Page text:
Federal security officials contacted BAE Systems in the wake of its claim that it had stopped a purported hack attack against a hedge fund.» Read More
Sen. Charles Schumer (D-NY) discusses his role in the securing of $21B in redevelopment funds after September 11th.
Traders at the CME and NYMEX mark a moment of silence in remembrance of the second tower of the World Trade Center falling.
Thoughts on the attacks of September 11th, and what has been done since to rebuild, with Sen. Charles Schumer, (D-NY); Ray Kelly, NYC police commissioner; Duncan Niederauer, NYSE Euronext CEO; Hillary Clinton, Secretary of State; George Pataki, (R) former NY Governor; Rudy Giuliani, former NYC mayor; Richard Grasso, former NYSE CEO.
The New York Stock Exchange remembers the victims of 9/11, by holding a moment of silence.
Mad Money host Jim Cramer remembers his experience in Manhattan during the attacks of September 11th.
CNBC's Mark Haines' reaction to the attacks on the World Trade Center on September 11th 2001.
NBC's Pete Williams has more on what U.S. intelligence officials are calling a credible terror threat.
Traders at the NYMEX and CME observe a moment of silence to remember the first plane hitting the World Trade Center.
Insight on what Action America's efforts are in remembering the attacks of 9/11, with Kenny Dichter, Marquis Jet founder and Jerry Ferrara, "Entourage" actor.
A decade later, there are many stories of how businesses rebuilt after that fateful day. Insight on how Cantor Fitzgerald, which lost 658 employees, was able to rebuild, with Howard Lutnick, Cantor Fitzgerald chairman/CEO.
The recent security threats are still somewhat unconfirmed, says Tom Ridge, Secretary of Homeland Security. Ridge discusses why the information received on threats to the nation are credible.
U.S. Homeland Security officials said a credible 9/11 terror threat is of some concern, saying it has more credibility than some chatter it's heard in recent days.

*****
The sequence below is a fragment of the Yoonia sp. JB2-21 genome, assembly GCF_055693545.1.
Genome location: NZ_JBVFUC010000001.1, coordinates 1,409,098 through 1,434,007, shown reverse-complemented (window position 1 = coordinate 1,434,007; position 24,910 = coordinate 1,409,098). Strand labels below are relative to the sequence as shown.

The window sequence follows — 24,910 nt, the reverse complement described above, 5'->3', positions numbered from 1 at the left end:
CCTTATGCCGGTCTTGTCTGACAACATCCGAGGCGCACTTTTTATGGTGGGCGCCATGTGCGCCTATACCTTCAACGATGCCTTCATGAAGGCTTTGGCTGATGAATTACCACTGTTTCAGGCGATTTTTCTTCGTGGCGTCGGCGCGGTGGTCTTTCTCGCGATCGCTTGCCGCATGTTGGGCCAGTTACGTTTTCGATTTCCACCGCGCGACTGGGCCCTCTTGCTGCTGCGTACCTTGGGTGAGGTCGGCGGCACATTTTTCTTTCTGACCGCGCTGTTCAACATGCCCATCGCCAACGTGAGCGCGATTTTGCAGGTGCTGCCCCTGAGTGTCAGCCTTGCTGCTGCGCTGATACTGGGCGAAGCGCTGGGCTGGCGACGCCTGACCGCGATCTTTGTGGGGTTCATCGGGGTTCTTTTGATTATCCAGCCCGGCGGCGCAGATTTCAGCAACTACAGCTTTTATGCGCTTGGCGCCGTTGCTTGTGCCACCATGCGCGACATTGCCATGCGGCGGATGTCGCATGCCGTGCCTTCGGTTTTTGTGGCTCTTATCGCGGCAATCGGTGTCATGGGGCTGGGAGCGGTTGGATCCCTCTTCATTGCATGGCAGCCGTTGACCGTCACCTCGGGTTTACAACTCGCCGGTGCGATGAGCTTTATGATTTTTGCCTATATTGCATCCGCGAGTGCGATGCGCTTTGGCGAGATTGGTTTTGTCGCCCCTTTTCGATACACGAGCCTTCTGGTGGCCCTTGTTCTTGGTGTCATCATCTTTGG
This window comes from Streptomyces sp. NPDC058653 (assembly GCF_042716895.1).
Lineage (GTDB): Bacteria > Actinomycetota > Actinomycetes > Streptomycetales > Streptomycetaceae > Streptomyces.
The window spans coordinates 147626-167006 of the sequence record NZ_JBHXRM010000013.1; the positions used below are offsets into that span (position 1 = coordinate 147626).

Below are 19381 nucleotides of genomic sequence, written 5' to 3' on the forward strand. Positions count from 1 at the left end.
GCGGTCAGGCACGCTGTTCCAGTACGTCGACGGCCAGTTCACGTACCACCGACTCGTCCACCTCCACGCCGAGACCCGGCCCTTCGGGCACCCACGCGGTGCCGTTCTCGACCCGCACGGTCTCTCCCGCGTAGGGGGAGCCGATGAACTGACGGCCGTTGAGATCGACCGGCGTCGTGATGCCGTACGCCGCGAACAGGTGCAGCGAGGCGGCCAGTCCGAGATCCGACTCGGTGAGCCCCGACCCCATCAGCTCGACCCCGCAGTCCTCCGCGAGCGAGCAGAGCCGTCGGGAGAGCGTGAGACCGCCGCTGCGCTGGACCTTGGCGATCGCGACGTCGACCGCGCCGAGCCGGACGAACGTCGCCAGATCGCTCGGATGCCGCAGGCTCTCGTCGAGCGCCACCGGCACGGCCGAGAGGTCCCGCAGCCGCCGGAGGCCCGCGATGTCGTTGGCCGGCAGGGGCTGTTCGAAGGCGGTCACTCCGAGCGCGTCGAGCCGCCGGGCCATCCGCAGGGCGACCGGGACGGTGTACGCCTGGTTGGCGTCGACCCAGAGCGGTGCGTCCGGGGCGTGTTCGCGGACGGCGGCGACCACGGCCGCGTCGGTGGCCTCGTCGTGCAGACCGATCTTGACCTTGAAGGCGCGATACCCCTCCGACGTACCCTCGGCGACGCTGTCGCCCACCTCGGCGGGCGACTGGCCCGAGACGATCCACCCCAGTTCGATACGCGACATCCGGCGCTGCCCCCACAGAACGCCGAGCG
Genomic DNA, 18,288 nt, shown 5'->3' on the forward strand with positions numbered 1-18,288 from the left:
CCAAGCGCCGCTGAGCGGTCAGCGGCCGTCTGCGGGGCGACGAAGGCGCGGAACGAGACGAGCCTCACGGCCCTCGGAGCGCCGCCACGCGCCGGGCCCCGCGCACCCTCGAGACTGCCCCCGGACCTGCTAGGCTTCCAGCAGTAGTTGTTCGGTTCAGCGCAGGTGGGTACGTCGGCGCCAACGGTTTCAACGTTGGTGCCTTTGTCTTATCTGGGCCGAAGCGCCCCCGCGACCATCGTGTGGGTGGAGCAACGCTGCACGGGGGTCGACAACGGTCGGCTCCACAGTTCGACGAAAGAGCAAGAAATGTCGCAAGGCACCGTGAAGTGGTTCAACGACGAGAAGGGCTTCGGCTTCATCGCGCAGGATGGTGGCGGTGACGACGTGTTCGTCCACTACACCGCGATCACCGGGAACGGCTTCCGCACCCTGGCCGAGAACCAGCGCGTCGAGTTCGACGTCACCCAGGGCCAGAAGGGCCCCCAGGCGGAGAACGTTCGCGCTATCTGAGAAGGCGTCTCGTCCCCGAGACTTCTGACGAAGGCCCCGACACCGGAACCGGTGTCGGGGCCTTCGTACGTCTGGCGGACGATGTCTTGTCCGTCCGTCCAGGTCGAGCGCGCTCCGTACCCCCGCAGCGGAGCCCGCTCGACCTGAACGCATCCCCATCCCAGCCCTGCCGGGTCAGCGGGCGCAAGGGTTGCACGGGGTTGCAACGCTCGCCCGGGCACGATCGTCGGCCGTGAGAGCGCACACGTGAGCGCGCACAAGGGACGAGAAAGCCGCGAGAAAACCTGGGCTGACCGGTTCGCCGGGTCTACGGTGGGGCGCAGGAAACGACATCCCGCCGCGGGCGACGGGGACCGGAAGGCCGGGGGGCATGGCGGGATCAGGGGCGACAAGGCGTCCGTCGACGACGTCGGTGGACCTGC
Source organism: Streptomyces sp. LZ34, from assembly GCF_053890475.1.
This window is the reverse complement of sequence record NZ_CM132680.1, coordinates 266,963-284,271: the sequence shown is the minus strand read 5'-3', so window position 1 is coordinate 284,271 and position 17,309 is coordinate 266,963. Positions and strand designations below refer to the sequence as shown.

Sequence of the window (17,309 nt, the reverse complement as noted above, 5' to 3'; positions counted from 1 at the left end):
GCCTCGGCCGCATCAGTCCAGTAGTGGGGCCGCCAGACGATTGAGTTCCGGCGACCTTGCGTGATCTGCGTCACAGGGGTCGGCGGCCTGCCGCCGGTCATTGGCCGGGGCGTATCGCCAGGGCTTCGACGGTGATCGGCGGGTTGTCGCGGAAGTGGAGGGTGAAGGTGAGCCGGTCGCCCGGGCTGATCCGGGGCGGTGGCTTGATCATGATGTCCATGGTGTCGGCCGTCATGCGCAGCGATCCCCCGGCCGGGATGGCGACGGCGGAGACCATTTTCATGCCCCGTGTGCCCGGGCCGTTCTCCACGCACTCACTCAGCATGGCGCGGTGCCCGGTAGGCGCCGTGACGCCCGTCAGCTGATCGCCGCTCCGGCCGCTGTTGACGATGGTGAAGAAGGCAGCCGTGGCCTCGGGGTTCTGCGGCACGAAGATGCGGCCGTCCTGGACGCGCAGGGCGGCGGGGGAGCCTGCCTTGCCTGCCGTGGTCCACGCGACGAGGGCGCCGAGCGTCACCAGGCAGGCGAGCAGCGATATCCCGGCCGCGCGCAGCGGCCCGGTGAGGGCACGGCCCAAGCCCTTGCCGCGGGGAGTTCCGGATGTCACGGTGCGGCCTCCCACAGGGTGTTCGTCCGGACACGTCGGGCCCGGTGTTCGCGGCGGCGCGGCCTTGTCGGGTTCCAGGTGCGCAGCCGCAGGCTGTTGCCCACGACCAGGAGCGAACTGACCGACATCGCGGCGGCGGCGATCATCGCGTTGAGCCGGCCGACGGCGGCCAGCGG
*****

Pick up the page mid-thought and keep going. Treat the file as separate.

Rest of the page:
CNBC's Mary Thompson has the story on how far Wall Street has come since the attacks on September 11th.
Companies that have dominated the toy market have sometimes rolled out products that may have seemed like a joke to potential buyers. Here are a few examples.
For four years, a doctor commuted between his clinics in Texas in a $5 million turboprop with jazzy metallic stripes and ruby stones embedded on the drink cabinet inside. The plane featured exotic wood veneers and polished chrome, and his daughter’s initials were in the tail number. The New York Times reports.
Ten years after the attacks on September 11, we still don’t live in a world where we are free from terror threats. But we have made great progress on how to best communicate those threats in a way that makes us all a little bit safer.
"Post-9/11 surveillance measures have made it far too easy for the government to review our personal and business records, telephone and e-mail conversations, and virtually all aspects of our lives," the author and President of the ACLU explains in this guest blog why the Fourth Amendment is good for business and essential for democracy.
World Trade Center developer Larry Silverstein took over the lease at the WTC six weeks before the 9/11 attacks but he never gave up hope the city would rebuild, reports CNBC's Bob Pisani.
Enrique Salem, president and Chief Executive Officer of Symantec, says the top threat to the US isn't hurricanes but cyber security.
"I'm skeptical of anyone who can answer the question 'Are we safer?' with a simple yes or no," says Ward Thomas, a national security expert. "We are better in some ways, but not necessarily in others."